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Women

How Elizabeth Gaskell Saved Charlotte Brontë's Reputation

Published on 28 Nov. 2014
Brontë's 1847 novel, Jane Eyre, earned the ire of critics for its frank depiction of passion in a woman - a governess, no less. Brontë was maligned as "unwomanly" and "unchristian." Poet Matthew Arnold wrote, "Miss Brontë has written a hideous, undelightful, convulsed, constricted novel... one of the most utterly disagreeable books I've ever read." The Quarterly Review asserted that Jane Eyre revealed "tone of mind and thought which has overthrown authority and violated every code human and divine." The novel had its share of defenders as well, not the least of which was fellow novelist Elizabeth Gaskell.
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Women

Collecting Rare Books and First Editions - Louisa May Alcott

Published on 15 Sept. 2014
Louisa May Alcott (1832) is best remembered for her novels Little Women (1868), Little Men (1871) and Jo's Boys (1886), a trilogy set in Concord, Massachusetts, in the late 19th century. The books were loosely based on Alcott's life with her three sisters. Alcott never set out to write a trilogy but the books are linked by characters who appear in all three.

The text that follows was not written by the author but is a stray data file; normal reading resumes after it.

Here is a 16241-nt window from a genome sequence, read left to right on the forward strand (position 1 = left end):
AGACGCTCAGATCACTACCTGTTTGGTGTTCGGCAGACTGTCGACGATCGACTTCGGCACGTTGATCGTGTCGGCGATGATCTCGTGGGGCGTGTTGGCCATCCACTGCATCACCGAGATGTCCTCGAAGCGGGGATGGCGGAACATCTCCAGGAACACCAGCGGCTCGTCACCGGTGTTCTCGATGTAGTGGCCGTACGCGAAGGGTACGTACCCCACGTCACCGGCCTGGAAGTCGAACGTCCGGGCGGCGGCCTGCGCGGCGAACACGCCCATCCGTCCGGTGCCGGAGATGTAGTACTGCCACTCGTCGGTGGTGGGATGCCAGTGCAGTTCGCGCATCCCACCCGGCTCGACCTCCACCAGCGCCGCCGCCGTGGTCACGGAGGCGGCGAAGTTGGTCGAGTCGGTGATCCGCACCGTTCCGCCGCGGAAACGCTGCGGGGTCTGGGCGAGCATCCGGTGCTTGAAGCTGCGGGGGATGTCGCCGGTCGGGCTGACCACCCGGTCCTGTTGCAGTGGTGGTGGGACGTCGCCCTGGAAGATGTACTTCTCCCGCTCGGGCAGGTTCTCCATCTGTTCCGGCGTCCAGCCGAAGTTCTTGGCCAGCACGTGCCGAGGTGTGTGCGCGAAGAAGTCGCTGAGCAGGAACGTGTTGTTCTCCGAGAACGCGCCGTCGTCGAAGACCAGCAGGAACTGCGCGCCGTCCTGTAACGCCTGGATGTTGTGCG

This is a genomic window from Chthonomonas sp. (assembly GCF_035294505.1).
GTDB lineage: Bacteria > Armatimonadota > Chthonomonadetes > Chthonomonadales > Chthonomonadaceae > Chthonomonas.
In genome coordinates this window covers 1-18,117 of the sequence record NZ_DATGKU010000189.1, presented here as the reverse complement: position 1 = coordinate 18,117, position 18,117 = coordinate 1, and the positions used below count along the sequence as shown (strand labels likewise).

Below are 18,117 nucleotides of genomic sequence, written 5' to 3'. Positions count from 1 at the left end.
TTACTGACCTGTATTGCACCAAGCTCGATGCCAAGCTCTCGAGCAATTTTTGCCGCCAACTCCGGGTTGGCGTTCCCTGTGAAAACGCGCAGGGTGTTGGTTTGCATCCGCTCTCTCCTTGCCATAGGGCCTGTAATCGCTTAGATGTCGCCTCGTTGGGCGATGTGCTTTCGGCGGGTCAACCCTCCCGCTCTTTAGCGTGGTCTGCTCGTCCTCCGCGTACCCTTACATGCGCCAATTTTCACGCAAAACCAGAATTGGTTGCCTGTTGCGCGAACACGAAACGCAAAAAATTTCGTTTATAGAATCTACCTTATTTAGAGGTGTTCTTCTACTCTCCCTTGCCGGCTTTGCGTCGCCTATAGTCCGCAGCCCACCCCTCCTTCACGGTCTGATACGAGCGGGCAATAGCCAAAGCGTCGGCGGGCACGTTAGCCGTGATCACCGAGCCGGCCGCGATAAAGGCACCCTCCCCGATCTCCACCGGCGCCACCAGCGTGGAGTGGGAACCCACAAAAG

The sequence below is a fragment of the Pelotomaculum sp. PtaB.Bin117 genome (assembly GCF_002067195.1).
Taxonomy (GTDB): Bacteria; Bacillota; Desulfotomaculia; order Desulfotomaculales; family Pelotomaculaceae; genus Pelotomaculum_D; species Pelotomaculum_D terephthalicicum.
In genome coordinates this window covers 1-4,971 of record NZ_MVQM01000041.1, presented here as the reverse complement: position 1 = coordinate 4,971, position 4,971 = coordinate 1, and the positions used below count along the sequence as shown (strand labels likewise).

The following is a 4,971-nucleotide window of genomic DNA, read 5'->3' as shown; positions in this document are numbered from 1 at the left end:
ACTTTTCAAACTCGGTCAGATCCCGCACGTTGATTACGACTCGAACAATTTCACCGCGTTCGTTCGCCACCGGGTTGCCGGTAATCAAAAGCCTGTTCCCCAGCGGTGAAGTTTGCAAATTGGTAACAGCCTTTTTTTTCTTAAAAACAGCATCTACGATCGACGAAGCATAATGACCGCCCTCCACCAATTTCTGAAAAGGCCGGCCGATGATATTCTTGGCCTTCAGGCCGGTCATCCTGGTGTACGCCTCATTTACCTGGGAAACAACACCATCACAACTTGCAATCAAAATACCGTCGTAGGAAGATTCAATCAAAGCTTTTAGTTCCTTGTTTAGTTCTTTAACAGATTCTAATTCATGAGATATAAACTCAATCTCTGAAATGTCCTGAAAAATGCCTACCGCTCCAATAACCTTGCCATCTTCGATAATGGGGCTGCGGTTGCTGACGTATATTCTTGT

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From the Vault

A sneak peek in our archives

Article

Collecting Rare Books and First Editions - The Short Story and The Private Library (Part I)

Given the tremendous demands on one's time in modern industrialized societies, we have always thought it interesting that more book collectors do not have a number of collections of short stories on their bookshelves. This literary form, born of oral storytelling traditions, is less complex, with fewer characters and plot devices, and appears far better suited to the pace of modern life, than its wordier cousins, novels and novellas. Short stories are just the right length for consumption during a subway ride, or a break during a hectic day, or the hour before dawn when one's household (hopefully) is still abed.
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Article

Pop Up at the Oxford Book Fair on 23 April 2016